Olympic champion Adam Peaty will lead the London-based franchise in the new International Swimming League when the series launches in October.
Peaty will be joined by British team-mate James Guy as well as Australian world champions Kyle Chalmers, Emma McKeon Cate and Bronte Campbell.
"We're making the dreams of swimmers come true," Peaty, 24, told BBC Sport.
'London Team', which will be renamed later this year, is one of eight European or United States franchises.
The franchises will compete in six events, with the London leg of the ISL taking place from 23 to 24 November.
The top two teams from the US and Europe will qualify for the finals, which will be in held in Las Vegas in December this year.
"Twenty years ago swimmers wanted this kind of thing to happen and finally now it is happening at a time the whole world of sport is changing and athletes are realising they have leverage and potential for something like this," said Peaty.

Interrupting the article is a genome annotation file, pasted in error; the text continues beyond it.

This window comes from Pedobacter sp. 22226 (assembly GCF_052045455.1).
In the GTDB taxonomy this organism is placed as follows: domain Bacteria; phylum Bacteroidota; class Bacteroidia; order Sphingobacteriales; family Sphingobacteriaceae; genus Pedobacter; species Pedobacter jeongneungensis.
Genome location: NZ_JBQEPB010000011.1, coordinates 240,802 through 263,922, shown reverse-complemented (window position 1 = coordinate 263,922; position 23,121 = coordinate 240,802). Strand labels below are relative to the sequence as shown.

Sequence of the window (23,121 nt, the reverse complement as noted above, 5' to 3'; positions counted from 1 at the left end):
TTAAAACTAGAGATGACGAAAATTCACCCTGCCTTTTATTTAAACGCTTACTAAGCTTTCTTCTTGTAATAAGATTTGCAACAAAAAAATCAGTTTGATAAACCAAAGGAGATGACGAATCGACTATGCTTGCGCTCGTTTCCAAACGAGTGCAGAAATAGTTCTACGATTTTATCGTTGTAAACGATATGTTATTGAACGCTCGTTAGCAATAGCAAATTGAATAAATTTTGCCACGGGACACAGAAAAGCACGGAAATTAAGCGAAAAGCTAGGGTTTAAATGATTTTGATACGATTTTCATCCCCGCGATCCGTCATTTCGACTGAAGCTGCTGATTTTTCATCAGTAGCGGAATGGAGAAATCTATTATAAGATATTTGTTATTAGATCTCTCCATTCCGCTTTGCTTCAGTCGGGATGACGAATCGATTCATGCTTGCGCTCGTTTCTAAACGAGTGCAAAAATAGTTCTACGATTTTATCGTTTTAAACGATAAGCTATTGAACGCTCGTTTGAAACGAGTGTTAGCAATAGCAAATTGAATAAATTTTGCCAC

"Millions of people are watching the Olympics and we need to keep that going more regularly."
The organisers of the ISL have been in a constant battle with swimming's international governing body for much of the last 12 months, but relations appear to be improving.
Peaty, who won 100m breaststroke gold at Rio 2016, has been openly critical of the organisation and, although he is pleased Fina is looking to make changes, the world record holder believes the new event is "too little, too late".
"I haven't heard from them," he said.
"I do praise them for it [the Champions Swim Series] but we're not being approached and they're still doing it without consulting us.
"If I was a chairman of Fina I'd be flying it and going to the athletes and asking 'what do you want?' That's the difference here, we are here to grow the sport together."
ISL owner and financial backer Konstantin Grigorishin said he is investing over £17m in the new venture, which he hopes will transform the way swimming is viewed around the world.
Grigorishin also confirmed athletes who have previously served drugs bans will not be invited to join any ISL franchise.
"This is one of the things I'm most passionate about," said Peaty.
"Drugs can stay in your system and athletes can feel the benefit for years, so it's great to stand up for clean sport."